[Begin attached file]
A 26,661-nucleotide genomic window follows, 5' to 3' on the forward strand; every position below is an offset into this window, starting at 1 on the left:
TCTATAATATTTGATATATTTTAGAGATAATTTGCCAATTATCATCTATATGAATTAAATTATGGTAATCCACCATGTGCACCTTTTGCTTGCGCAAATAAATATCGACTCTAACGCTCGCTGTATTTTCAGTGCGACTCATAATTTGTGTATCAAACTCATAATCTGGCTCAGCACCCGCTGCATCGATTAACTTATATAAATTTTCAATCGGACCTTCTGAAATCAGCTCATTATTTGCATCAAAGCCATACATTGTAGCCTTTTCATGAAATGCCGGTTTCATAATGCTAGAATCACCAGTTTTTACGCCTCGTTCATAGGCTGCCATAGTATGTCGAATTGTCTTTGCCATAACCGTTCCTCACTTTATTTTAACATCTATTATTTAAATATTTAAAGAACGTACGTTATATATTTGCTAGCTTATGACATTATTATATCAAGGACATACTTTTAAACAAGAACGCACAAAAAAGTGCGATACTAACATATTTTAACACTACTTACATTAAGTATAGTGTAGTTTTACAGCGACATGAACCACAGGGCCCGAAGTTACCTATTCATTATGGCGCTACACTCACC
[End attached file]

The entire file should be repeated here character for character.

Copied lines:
A 26,661-nucleotide genomic window follows, 5' to 3' on the forward strand; every position below is an offset into this window, starting at 1 on the left:
TCTATAATATTTGATATATTTTAGAGATAATTTGCCAATTATCATCTATATGAATTAAATTATGGTAATCCACCATGTGCACCTTTTGCTTGCGCAAATAAATATCGACTCTAACGCTCGCTGTATTTTCAGTGCGACTCATAATTTGTGTATCAAACTCATAATCTGGCTCAGCACCCGCTGCATCGATTAACTTATATAAATTTTCAATCGGACCTTCTGAAATCAGCTCATTATTTGCATCAAAGCCATACATTGTAGCCTTTTCATGAAATGCCGGTTTCATAATGCTAGAATCACCAGTTTTTACGCCTCGTTCATAGGCTGCCATAGTATGTCGAATTGTCTTTGCCATAACCGTTCCTCACTTTATTTTAACATCTATTATTTAAATATTTAAAGAACGTACGTTATATATTTGCTAGCTTATGACATTATTATATCAAGGACATACTTTTAAACAAGAACGCACAAAAAAGTGCGATACTAACATATTTTAACACTACTTACATTAAGTATAGTGTAGTTTTACAGCGACATGAACCACAGGGCCCGAAGTTACCTATTCATTATGGCGCTACACTCACC